3. Miscellaneous Manufactured Articles under Chapter 94 which are: Furniture, bedding, mattresses support, Metal furniture used in offices of steel, Wooden furniture used in offices or kitchen, lamps and lightning fitting , chandeliers, Wall lamps, solar lanterns or lamp, Seats used for Aircraft, motor vehicle, Prefabricated housing materials,   at 12.5%

Under Notification No. 12/2015-Central Excise Issued by the Central board the rate duty in manufacture of inputs of LED lights ,LED fixtures etc. has been reduced. It has reduced to a Rate of 6% from an earlier Rate of 12%. Thus, through notifications issued the rate of duty can be lowered down or even be exempted of the Excise duty.



A Manufacturer or Factory owners who deals with making of ‘fixtures’ which includes process incidental or ancillary to manufacture , processes specified in the First schedule, or packing and labeling process of goods shall be obliged to the payment of Excise duty at the time of removal of goods from the place of manufacture or warehouse. The manufacture shall fulfill the compliance requirements regarding the Compulsory Registration and Excise registration is obtained on immediately upon submitting the application. Compliance is also required in maintenance of Records and Accounts of financial statements and transactions. No independent audit is required under the Central Excise Act; however, they must provide the access. An Invoice signed by the owner is necessary for removal of goods from the factory. Filling of returns shall be made monthly electronically.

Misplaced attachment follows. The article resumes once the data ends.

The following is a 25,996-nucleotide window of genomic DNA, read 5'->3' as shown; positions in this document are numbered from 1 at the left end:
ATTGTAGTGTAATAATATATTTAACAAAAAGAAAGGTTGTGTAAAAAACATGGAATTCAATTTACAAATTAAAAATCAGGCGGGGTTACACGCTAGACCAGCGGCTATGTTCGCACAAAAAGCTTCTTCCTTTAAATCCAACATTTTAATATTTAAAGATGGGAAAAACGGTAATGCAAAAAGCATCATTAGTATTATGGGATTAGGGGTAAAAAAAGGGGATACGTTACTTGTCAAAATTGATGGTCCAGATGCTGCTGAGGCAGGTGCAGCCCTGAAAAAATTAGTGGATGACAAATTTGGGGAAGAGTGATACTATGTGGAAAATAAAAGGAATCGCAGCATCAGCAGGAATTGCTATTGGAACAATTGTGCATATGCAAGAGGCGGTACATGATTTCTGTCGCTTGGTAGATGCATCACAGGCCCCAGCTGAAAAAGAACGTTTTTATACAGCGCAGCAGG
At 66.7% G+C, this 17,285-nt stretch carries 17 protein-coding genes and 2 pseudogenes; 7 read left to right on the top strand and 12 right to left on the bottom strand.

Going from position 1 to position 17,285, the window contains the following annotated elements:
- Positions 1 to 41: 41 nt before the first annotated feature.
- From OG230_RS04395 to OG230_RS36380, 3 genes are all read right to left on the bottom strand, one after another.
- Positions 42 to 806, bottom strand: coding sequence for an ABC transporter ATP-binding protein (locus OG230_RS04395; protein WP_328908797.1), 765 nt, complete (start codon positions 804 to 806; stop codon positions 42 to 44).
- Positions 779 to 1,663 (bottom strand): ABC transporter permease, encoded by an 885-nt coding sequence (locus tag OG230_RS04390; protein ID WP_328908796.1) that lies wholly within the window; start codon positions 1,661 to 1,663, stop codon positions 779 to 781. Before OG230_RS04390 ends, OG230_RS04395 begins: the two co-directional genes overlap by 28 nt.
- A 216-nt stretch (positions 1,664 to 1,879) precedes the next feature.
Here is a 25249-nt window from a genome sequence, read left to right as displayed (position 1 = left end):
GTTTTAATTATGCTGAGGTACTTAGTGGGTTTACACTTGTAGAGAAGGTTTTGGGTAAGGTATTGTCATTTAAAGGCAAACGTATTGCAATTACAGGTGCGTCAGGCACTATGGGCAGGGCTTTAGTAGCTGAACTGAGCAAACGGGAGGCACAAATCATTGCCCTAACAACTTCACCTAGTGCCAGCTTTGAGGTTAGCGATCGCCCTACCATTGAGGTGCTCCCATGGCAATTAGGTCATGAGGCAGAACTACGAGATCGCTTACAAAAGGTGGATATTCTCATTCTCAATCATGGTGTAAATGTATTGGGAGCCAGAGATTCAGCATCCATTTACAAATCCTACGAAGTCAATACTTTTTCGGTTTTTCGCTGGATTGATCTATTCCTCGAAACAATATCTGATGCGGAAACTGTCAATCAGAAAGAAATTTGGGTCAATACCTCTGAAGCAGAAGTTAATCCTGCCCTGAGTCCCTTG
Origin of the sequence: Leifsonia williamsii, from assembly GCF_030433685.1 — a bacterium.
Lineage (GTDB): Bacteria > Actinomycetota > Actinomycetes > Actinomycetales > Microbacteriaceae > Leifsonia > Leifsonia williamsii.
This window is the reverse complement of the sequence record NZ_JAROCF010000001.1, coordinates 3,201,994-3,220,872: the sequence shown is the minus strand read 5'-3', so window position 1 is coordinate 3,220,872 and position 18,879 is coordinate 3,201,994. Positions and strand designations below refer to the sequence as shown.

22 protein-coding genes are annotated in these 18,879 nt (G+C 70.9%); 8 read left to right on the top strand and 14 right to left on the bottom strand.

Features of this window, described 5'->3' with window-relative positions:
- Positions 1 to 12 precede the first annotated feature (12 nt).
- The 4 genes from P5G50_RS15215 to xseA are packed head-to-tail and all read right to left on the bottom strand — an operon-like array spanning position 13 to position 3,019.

The Tariff 2016-17 classifies and such fixtures are classified which clearly shows that fixtures are excisable on their respective Rate of duty. Fixtures are nothing but property permanently attached to the real property. Under the tariff different categories of fixtures are mentioned which are excisable, and the owner who is dealing with manufacturing of such fixtures shall complete the compliances and pay off the Rate of duty on the respective classification. Fixtures include furniture, electric sockets, and other physical property attached or hanged on a real property.



Please enter your comment!
Please enter your name here